This scenario might be familiar to many organizations.
Inside an organization, valuable information is not being used. It is scattered in pieces across multiple repositories and siloed organization where no one even bothers to look for it. Valuable content also resides outside your organization: in social media, communities, etc., created by your customers and industry experts, which is used and shared by other customers when they need answers.
In many organizations, employees spend a significant amount of time trying to find and process information, often at a high cost. Recent report found that knowledge workers spend anywhere from 15% to 35% of their time searching for, assembling, and then (unfortunately) recreating information that already exists. And studies show that much of this time is spent not only looking for content, but also looking for experts. Most companies are unable to reuse the majority of work that is created every day.
This is the growing challenge of knowledge management today: how to leverage meaningful knowledge through constant reuse by each and every employee and each and every customer when they need it, no matter where it resides.
Return on Knowledge
These are few points to consider:
- Data on its own is meaningless. It must be organized into information before it can be used.
- Data is factual information: measurements, statistics or facts. In and of itself, data provides limited value.
- Information is data in context: organized, categorized or condensed.
- Knowledge is a human capability to process information to make decisions and take action.
Knowledge keeps organizations competitive and innovative, and is the most valuable intangible asset. Yet, knowledge is one of the most difficult assets to generate a return on (with repeated access, use and re-use), simply because information is so widespread, fractured, and changing at an accelerated pace.
Connecting the dots between relevant content and associated experts on that content is critical to leveraging the collective knowledge of an organization's ecosystem for the greatest return.
How to Get a Higher Return on Knowledge
The key to a higher return on knowledge is accessibility to information from anywhere, presented within any system, and personalized for the user's context.
The following tips would allow your organization to bring the return on investment in managing the knowledge throughout your organization.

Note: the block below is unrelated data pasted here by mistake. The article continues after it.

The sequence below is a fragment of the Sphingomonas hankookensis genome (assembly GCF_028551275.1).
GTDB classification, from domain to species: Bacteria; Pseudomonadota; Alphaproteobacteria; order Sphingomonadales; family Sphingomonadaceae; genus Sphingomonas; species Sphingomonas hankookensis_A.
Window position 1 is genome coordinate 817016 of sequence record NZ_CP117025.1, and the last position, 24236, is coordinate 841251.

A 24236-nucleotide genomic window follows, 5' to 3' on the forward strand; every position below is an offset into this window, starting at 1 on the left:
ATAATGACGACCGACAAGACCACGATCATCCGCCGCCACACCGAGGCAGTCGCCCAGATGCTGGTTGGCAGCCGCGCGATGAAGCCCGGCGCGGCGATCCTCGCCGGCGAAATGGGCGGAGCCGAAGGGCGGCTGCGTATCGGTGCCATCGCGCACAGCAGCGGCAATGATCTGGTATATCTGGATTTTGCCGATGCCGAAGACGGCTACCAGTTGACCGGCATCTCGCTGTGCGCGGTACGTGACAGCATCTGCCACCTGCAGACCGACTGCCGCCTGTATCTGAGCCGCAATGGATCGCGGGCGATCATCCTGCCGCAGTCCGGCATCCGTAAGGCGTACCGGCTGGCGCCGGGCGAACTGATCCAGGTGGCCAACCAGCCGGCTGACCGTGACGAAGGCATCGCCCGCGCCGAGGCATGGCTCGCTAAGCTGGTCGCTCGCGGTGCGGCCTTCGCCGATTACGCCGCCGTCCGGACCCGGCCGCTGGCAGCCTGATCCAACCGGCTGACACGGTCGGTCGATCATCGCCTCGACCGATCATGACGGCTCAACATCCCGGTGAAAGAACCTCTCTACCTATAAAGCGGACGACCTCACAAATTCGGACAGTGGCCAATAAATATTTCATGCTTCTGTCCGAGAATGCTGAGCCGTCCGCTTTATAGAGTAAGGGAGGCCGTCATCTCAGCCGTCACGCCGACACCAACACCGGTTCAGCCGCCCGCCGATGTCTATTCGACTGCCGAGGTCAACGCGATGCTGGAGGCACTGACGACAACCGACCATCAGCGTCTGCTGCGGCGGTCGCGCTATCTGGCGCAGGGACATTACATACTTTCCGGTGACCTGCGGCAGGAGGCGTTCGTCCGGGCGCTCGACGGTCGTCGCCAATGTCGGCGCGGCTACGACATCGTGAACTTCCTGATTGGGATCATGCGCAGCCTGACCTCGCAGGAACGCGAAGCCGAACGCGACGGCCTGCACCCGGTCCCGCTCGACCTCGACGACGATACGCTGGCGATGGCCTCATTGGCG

1. Consolidate the knowledge ecosystem. Bring together information from enterprise systems and data sources, employees and customer social networks, social media such as Twitter, Chatter and more. Connect overwhelming amounts of enterprise and social information to get a complete picture of your customers, their interaction histories, products, levels of satisfaction, etc.
2. Connect people to knowledge in context. Connect users to the information they need (no matter where it resides) within their context.
3. Connect people to experts in context. Connect the people (the experts) associated with the contextually relevant content to assist in solving a case, answer a key challenge or provide additional insight to a particular situation.
4. Empower contribution. Allow users to create, rate content, and share knowledge about customers, cases, products, etc.
5. Personalize information access. Present employees and customers with information and people: connections that are relevant, no matter where they are, and no matter what they are working on. Just like the suggestive items on the e-commerce websites you visit, the experience is personalized, because it knows what you are working on.
Bringing this content to the fingertips of your employees and customers will increase organizational productivity, result in more innovative and customer-pleasing products, create happy employees, and drive customer satisfaction as well as profitability.
Unified indexing and insight technology is the way that forward-thinking companies will access knowledge in the 21st century. The technology brings content into context: assembling fragments of structured and unstructured information on demand and presenting them, in context, to users.
Designed for the enterprise, unified indexing and insight technology works in a similar way to Google on the Internet, but on the heterogeneous systems (e.g. email, databases, CRM, ERP, social media, etc.), locations (cloud and on-premise), and varied data formats of business today. The technology securely crawls those sources, unifies the information in a central index, normalizes the information and performs mash-ups on demand, within the user's context. The user creates the context based on his or her needs and interests.
Advantages of Unified Indexing:
- Customers will see a personalized and relevant view of information from the entire knowledge ecosystem (from inside or outside your company) intuitively presented so they can solve their own challenges.
- Service and support agents can solve cases faster. No longer support agents need to search across multiple systems or waste time trying to find the right answer or someone who knows the answer. They will have relevant information about the customer or case at hand, right at their fingertips: suggested solutions, recommended knowledgebase articles, similar cases, experts who can help, virtual communication timelines and more.
- Knowledge workers can stop reinventing the wheel. When every employee can access relevant information, locate experts across the enterprise, and know what does and does not exist, they can finally stop reinventing the wheel.
The new age of knowledge is here and it is powered by instantly accessible, collective, crowd-sourced and contextually relevant information that comes from everywhere and is presented as knowledge workers go about their work and customers look for information they need.